By the time Williams was in fourth grade, she had a hoop in her driveway, and her father had started an AAU basketball team called SA Hoopers. All the girls on the team were in sixth grade except for Williams. Two years later, Williams was playing -- and starring -- against girls who were five grades ahead of her.

Michael, who had once thought that basketball wasn't for girls, now knows he was wrong.

"She's the best athlete in the family," he said, "hands down."

The next step

In the Williams household, there is a definite pecking order: God first, then school and then basketball. Even so, Williams often wakes up at 5 a.m. to put up shots at her high school gym.

Koty Cowgill, her AAU coach with SA Finest, has known Williams since she was in seventh grade, and he has always been impressed. Back then, he was an assistant coach at the University of Texas-San Antonio, and he was well aware that Williams was a "high end" point guard.

"You could see the development -- you could see it coming," Cowgill said. "You could see she had the tools to become what she is today -- a player with great speed who is versatile and under control. She defends end to end and makes the game easier for her teammates. She would fit in any system."

To get even better, Cowgill said, Williams needs to get stronger, continue to work on her 3-point shot and fine-tune her education as a point guard.

"It's just having that master's degree in point guard play," Cowgill said. "That is on the near horizon for her because she is really bright, and people gravitate toward her. Nobody will ever question her integrity or her heart."

Williams, who is a fan of the "Fast and the Furious" film series, has a need for speed on the court, and it looks like she will be able to run full throttle this season. There's a new coach at Wagner, Jeff Ogden. He was a boys head coach at San Antonio Edison, but he jumped at the chance to coach Wagner's girls.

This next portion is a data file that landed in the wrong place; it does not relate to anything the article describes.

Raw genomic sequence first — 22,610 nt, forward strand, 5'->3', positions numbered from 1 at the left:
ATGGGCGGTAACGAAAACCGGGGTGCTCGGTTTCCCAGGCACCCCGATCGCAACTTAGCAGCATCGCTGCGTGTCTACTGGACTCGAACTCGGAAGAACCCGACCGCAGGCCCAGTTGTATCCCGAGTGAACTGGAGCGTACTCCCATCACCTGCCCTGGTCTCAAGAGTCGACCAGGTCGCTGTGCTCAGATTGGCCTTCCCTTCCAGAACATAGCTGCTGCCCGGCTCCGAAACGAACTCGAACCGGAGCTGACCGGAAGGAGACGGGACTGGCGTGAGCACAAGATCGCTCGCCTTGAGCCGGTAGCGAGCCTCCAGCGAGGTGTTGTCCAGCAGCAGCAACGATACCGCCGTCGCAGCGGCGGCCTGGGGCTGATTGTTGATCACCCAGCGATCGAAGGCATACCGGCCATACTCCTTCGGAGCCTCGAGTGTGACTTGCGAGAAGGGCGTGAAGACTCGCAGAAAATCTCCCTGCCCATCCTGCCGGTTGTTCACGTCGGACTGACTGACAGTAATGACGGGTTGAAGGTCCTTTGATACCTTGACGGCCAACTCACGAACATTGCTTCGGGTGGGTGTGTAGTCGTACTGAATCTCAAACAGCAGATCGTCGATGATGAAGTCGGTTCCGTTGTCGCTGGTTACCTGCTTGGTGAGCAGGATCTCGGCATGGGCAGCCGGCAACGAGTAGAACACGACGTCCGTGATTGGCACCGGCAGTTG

"I coach basketball," Ogden said. "It doesn't matter to me, boys or girls. The opportunity was there, and I went for it because Wagner is a great program."

It didn't hurt, however, knowing that Williams was in place. Ogden has known Kiana and her family for several years, coaching as a fellow assistant at a previous stop alongside Chancy. Williams was in seventh grade at the time, and she used to come visit her brother at the Sam Houston High gym.

"Kiana would come to shootarounds," Ogden said, "and I could tell she had a lot of talent."

On the first day after Ogden was hired at Wagner, he met with Williams and did something he said was completely spontaneous.

"I pulled some keys out of my pocket and I handed them to her," Ogden said. "I told her, 'You are driving us this season. I'm just the GPS.' "

Sure enough, Williams comes by Ogden's class almost every day. Sometimes they talk about basketball, and other times they talk about life. Williams has taken ownership of the team. Sometimes she will grab a post player in practice and work with her for 30 minutes; sometimes she will stop a drill and have her teammates run it again if it has not been executed properly.

"She gets the whole team right," Hood said. "If we do something wrong, she will tell us in a respectful way."

And if they do something right?

"Yes, ma'am!"